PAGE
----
Ban on lifetime voting for some felons violates Eighth Amendment, 5th Circuit rules
Mississippi’s lifetime ban on voting for felons convicted of some crimes serves no legitimate penological purpose and violates their rights under the Eighth Amendment, a federal appeals court has ruled.
In a 2-1 Aug. 4 opinion, the 5th U.S. Circuit Court of Appeals at New Orleans struck down a provision of the Mississippi Constitution known as Section 241. The provision, with current amendments, mandates lifetime disenfranchisement for people convicted of “murder, rape, bribery, theft, arson, obtaining money or goods under false pretense, perjury, forgery, embezzlement or bigamy.”
The appeals court said Mississippi should be barred from enforcing Section 241 against six plaintiffs who had completed their sentences and a class of similarly situated people.
The Mississippi Constitution as enacted in 1890 had a goal “to ensure the political supremacy of the white race,” the appeals court said. Section 241 targeted crimes thought to more often be committed by Black men, according to the 5th Circuit.
The Mississippi Constitution created a “safety net” by allowing restoration of voting rights for any person with a two-thirds vote of both houses of the legislature. That provision could have been used to benefit white people who were disenfranchised, the appeals court said.
The appeals court cited a “national consensus” against permanent disenfranchisement, suggesting that the Mississippi ban “is at odds with society’s evolving standards of decency.” Currently, 35 states and Washington, D.C., do not permanently ban voting by felons. Another four states only allow permanent disenfranchisement for corrupt practices in elections or governance.
“Mississippi stands as an outlier among its sister states, bucking a clear and consistent trend in our nation against permanent disenfranchisement,” the appeals court said in an opinion by Judge James L. Dennis, an appointee of former President Bill Clinton.
“By severing former offenders from the body politic forever, Section 241 ensures that they will never be fully rehabilitated, continues to punish them beyond the term their culpability requires, and serves no protective function to society. It is thus a cruel and unusual punishment,” the appeals court said.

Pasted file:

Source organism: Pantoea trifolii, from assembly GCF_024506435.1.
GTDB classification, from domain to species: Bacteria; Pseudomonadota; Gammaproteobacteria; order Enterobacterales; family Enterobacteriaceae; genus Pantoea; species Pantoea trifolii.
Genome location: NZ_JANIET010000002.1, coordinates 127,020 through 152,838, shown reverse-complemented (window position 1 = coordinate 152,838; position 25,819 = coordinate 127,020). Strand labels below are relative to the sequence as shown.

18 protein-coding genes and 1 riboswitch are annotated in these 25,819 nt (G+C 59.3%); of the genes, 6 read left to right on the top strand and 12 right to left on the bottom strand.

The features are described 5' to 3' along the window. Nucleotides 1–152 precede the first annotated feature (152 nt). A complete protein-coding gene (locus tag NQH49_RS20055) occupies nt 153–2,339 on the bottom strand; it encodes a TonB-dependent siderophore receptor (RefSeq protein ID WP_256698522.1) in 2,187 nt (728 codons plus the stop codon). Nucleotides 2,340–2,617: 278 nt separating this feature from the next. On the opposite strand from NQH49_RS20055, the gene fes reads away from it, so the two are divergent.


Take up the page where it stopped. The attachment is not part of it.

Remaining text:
The 5th Circuit rejected an argument that Section 241 violates the 14th Amendment’s equal protection clause, citing U.S. Supreme Court precedent from 1974. The appeals court noted, however, that the number of states permanently banning felons from voting has declined since 1974.
Judge Edith H. Jones, an appointee of former President Ronald Reagan, dissented. In the 1974 case, Jones said, the Supreme Court said parties challenging disenfranchisement should seek change through the legislature.
“Today, the court turns that advice on its head,” Jones wrote. “No need to change the law through a laborious political process. The court will do it for you.”
A different 5th Circuit panel ruled in a separate case in August 2022 that Section 241 does not violate the equal protection clause. The Supreme Court declined to hear that case June 30. Justices Sonia Sotomayor and Ketanji Brown Jackson dissented from the cert denial.
David Lat, founder of Above the Law, noted the latest decision at Original Jurisdiction.
Jones “filed a vigorous dissent, so don’t be shocked if this case winds up going en banc,” he wrote.
“Did I mention this is the 5th Circuit?” wrote Lat in a reference to the appeals court’s conservative reputation.
The case is Hopkins v. Hosemann.
Hat tip to How Appealing, which linked to the opinion and news coverage of the case.